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A hard-opening parachute is certainly not a new phenomenon. Skydivers have been dealing with hard openings throughout the history of sport parachuting—particularly during the early 1970s when the first ram-air main canopies and the various devices used to try and tame their openings were developed.
So, you’ve been jumping for a few years and you’ve decided it’s time to work on earning a tandem instructor rating.
On September 10, 1995, 10 skydivers, a pilot and one person on the ground died when a jump plane crashed shortly after takeoff from the West Point Airport (now called the Middle Peninsula Regional Airport) in West Point, Virginia.
Whether a fleeting thought or a serious consideration, many skydivers have entertained the idea of owning their own drop zone.
In 2019, USPA saw a five-fold increase in reporting from the previous year, receiving more reports for the year than in any year in the past two decades.
This annual summary looks at each 2019 fatality and places it in an appropriate category.
Oil and water, Red Bull and milk, brass grommets and rubber bands: all things that don’t mix together well.
My first year here at USPA as director of safety and training has gone by so quickly.
I stood at the deep end of the indoor heated pool while wearing a jumpsuit, helmet, goggles and a training harness connected to a 300-square-foot main canopy and jumped into the water.
At its summer board meeting in Arlington, Virginia, the USPA Board approved significant changes to Skydiver’s Information Manual Section 7-2—Professional Exhibition Rating.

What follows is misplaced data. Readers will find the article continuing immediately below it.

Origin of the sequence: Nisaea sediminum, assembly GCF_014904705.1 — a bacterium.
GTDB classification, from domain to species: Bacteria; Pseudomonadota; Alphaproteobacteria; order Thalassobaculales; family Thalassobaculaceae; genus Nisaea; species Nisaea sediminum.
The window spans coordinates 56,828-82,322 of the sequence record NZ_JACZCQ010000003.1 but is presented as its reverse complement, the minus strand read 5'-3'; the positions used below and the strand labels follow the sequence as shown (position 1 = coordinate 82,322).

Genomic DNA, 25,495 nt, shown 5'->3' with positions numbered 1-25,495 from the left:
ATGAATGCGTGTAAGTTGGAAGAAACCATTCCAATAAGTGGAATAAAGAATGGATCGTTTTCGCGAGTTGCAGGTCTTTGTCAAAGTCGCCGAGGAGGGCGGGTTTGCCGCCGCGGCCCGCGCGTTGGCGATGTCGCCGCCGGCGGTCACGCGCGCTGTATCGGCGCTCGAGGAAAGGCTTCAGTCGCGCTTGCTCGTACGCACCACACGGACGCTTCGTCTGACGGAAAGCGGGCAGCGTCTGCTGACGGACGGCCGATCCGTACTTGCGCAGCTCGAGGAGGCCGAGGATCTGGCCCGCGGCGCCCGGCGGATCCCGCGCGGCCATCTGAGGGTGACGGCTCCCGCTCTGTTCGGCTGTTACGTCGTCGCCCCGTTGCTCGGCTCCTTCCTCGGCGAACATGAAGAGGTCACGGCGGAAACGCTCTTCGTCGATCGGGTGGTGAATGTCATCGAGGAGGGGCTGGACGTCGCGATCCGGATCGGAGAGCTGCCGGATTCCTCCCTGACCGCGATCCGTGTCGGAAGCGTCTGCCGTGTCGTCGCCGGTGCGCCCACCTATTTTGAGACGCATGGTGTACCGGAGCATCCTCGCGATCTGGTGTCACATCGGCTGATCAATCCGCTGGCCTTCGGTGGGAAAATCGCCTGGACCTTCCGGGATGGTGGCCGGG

The USPA Board of Directors held its second meeting of the 2019-2021 term in Arlington, Virginia, July 12-14.
At the USPA Board of Directors’ summer meeting July 12-14 in Arlington, Virginia, the Safety & Training Committee discussed several issues.
In the early 1990s, a skydiver reported that an automatic activation device saved his life. This jumper experienced a main parachute malfunction and pulled his cutaway handle but never pulled his reserve ripcord.
Hats off to Jim Crouch’s article “A Record Low—the 2018 Fatality Summary” (April Parachutist). Crouch’s article points out the significance of the fatality index rate being at its lowest ever in our sport: one in 254,000 jumps (or 0.39 per 100,000 jumps).
I don’t understand why you’re reversing the standard aviation placement of numerator and denominator, and I would urge you to adopt that standard.
The Rolling Stones sang a popular song titled “Time is on My Side.” Obviously, Mick Jagger never had a high-speed malfunction. After receiving a letter from a concerned skydiver who witnessed an incident resulting from a low cutaway, the Safety and Training Committee discussed the hazards of one high-speed malfunction—spinning line twists—during the February 1-3 USPA Board meeting in Dallas, Texas.
In 2018, 13 people died during skydives in the U.S. This is the lowest annual fatality number since 1961, when USPA (then the Parachute Club of America) began keeping statistics. That year, 14 jumpers died, and the number of fatalities steadily increased for the next two decades before they began to drop in the early 1980s. Considering the increase in skydiving activity over the last 57 years, this is a phenomenal achievement.